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    Heel brakes are easier when you are in bunny/hunting/stiff boots. So if you are going to be doing cold weather/remote flying something to consider. Also I see some cubs without rear stick/brakes. Might get hard to find a CFI that will do tailwheel/Bi-annual training keep that in mind when building. If you plan to go off runway in short rough strips you will use your brakes every landing. I learned with toe brakes and they work fine you just have to be very careful with big footwear or you will apply brake every time you push the rudder. From a resale or letting other pilots up front standpoint I would go with heel brakes. If you do go with toe brakes make sure you have both max rudder travel with max brake travel combined when you set them up so you do not hit the firewall. If the rudder mounts are already on the frame they may have to be moved with toe brakes.
    DENNY
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  18. #18
    mvivion's Avatar
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    Scenario: Your airplane swerves left, you apply right rudder to stop the swerve. Then, lots of rudder. But it’s not enough, so now you need brake. Where is that heel brake? Taking your foot off that rudder pedal to reach the brake isn’t the best.....but with heel brakes, it’s what you’ve got.

    Personally, either heel brakes or toe brakes require some training and discipline. With heel brakes, you need to be able to find them, sometimes fairly fast......not that tough, but an acquired skill.

    With toe brakes, you have to learn to land with your heels on the floor, and just your tippy toes on the base of those pedals, or someday, you’ll push on a pedal, trying for rudder and get a bunch of brake.

    The key to either is figuring those issues out. Once you do that, they’re both easy enough to master.

    And, recently, a gent I was flying with reminded me of the perils of toe brakes and big feet. No harm, I screamed “Off the brakes!” Rather loudly, actually.

    Pick one and learn its quirks. They’re both good systems....When set up right......

    MTV
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  19. #19
    texmex's Avatar
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    I like the heal brakes.

    But I don't mind either. I probably had 10k hours when I first flew with them. Unfortunately almost an other 10 since then.

    I agree with DENNY's point about clod hopping boots. Heel brakes then.

    Either are fine.

  20. #20
    BC12D-4-85's Avatar
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    Heel brakes: If the plane slows too quickly on the ground the foot is forced forward via momentum. To un-connect the heel from the brake pedals takes lots of muscle power and memory to pull the legs back and the heel off. Rudder control may be compromised unless the toes are pushed forward.

    Toe brakes: Same scenario re momentum but a set of smaller muscles on the forelegs can rotate the toes rearward while leaving the feet on the rudder pedals and the heels on the floor. Rudder control may be maintained.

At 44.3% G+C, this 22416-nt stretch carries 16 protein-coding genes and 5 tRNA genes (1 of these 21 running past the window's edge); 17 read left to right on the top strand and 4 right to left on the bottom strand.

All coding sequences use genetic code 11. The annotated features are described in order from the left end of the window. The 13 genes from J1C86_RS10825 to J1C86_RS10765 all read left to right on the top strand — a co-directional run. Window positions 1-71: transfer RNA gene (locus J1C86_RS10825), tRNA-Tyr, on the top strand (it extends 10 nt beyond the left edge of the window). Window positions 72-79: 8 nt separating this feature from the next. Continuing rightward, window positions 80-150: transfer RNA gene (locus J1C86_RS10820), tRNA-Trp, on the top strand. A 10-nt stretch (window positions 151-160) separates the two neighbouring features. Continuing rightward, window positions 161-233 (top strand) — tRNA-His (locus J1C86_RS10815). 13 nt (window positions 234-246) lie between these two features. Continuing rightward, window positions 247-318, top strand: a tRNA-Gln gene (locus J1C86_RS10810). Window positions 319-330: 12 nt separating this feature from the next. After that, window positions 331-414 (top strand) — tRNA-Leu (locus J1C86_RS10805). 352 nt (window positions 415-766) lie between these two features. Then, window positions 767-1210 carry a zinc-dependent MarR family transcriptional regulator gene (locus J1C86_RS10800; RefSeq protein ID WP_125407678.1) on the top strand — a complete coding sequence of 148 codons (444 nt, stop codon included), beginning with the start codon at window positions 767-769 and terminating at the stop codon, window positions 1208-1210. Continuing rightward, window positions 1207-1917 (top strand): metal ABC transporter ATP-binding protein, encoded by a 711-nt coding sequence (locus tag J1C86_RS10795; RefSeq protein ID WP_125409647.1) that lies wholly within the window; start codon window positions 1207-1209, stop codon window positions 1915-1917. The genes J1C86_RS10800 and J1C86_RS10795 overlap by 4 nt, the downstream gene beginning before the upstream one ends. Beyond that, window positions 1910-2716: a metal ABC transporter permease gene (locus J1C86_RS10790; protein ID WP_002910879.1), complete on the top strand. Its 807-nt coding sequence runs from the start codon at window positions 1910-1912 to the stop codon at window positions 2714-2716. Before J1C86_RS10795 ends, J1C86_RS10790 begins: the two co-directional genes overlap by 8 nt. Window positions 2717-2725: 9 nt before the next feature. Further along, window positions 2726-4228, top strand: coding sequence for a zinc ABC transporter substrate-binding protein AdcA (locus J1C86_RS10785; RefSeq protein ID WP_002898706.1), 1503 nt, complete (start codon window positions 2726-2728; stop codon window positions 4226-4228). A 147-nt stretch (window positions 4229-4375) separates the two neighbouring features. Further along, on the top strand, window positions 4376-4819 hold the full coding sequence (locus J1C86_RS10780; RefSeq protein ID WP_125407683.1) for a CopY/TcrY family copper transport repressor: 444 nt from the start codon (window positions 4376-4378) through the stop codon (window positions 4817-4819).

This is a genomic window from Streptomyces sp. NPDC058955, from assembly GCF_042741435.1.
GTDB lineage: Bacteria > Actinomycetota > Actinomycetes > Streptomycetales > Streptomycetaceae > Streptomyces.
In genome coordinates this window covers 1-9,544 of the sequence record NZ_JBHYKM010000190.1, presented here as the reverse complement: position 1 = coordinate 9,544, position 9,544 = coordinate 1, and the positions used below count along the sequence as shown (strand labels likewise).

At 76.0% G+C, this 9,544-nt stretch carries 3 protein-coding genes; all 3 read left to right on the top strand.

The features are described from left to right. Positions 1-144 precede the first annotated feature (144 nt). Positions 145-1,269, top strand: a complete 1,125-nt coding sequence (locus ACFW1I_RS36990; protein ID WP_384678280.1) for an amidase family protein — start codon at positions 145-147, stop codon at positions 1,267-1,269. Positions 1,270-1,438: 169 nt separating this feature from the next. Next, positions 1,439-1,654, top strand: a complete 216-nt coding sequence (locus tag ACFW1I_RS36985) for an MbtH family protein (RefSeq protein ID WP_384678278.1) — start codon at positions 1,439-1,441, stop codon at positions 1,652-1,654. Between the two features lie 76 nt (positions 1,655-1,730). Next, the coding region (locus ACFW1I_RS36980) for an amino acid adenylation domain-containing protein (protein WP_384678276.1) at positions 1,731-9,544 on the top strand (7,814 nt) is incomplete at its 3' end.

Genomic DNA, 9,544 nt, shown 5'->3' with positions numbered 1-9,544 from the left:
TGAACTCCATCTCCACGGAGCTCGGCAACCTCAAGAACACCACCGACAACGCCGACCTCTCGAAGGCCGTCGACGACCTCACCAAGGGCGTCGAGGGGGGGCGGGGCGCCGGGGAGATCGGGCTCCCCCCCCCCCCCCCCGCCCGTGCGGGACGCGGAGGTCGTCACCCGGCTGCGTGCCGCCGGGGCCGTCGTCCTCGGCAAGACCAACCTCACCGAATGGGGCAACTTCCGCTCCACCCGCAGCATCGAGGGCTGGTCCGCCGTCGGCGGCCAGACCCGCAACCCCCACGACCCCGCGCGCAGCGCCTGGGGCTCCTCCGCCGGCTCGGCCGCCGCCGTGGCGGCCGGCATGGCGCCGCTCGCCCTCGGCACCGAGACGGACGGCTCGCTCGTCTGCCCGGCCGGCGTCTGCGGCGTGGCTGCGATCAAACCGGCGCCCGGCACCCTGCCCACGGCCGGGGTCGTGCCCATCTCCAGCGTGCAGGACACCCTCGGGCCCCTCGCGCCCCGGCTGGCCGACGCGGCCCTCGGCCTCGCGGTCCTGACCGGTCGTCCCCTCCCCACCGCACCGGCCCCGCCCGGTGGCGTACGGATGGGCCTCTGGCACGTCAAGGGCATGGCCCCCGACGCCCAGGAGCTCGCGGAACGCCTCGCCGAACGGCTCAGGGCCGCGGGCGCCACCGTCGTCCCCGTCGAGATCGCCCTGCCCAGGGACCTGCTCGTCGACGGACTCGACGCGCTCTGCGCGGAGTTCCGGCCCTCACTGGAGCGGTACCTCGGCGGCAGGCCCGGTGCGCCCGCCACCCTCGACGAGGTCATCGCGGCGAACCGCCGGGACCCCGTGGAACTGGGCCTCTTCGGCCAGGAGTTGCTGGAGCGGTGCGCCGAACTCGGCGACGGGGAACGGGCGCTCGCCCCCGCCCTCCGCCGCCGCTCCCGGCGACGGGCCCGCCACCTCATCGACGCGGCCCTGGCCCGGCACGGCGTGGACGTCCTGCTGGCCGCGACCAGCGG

My experience only.

    Gary

  21. #21
    skywagon8a's Avatar
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    Chad, The first question that needs to be answered is, do you have long or short legs? If they are long like mine there will not be enough room to install toe brakes. I had to move the seat back an extra inch, remove the rear stick and still wish that I had a little more leg room. Toe brakes take up a couple of inches of leg room.
    N1PA

  22. #22
    Richgj3's Avatar
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    What are you building? I recall your last query was about whether to buy CC or Legend.

    Are you building one of their kits or one from someone else?

    Rich
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  23. #23
    Steve Pierce's Avatar
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    Quote Originally Posted by Eddie Foy View Post
    The people that learned on toe brakes love them. I am like you 16,000 plus hours on toe brakes. I hate them.
    He slept through most of those hours and you can't teach an old dog new tricks.
    Steve Pierce

    Everybody is ignorant, only on different subjects.
    Will Rogers
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  24. #24
    Steve Pierce's Avatar
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    I learned to fly in a PA16 Clipper with toe brakes and never had an issue with them. Started flying a 90 hp Super Cub and it was different but became second nature really quick. I go back and forth between the two airplanes with no issues. I prefer the heel brakes in a Super Cub having flown Huskys, Carbon Cubs and the X Cub.
    Steve Pierce

    Everybody is ignorant, only on different subjects.
    Will Rogers
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  25. #25
    Richgj3's Avatar
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    It shouldn’t matter. It’s like having a discussion about what’s better, a stick or a wheel. For many years a friend and I ferried his Super Cub (heel brakes) and his Stearman (toe brakes) from Long Island to Florida in the fall and back in the spring. At every fuel stop we would swap airplanes. Neither of us ever thought about it.

    Rich

  26. #26

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    After almost 25,000 hrs with toe brakes, when (late in my Aviation life) I finally learned (and still learning) to fly a tail dragger, heel brakes gave e a little problem at first. I got accustomed to them very fast and wouldn’t want to switch them out for toe brakes. Like one person said, they can remove the temptation to do something you really don’t want to do. It’s strictly a matter of preference. Besides, it’s a Cub, you won’t need a lot of brakes normally.
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  27. #27
    SJ's Avatar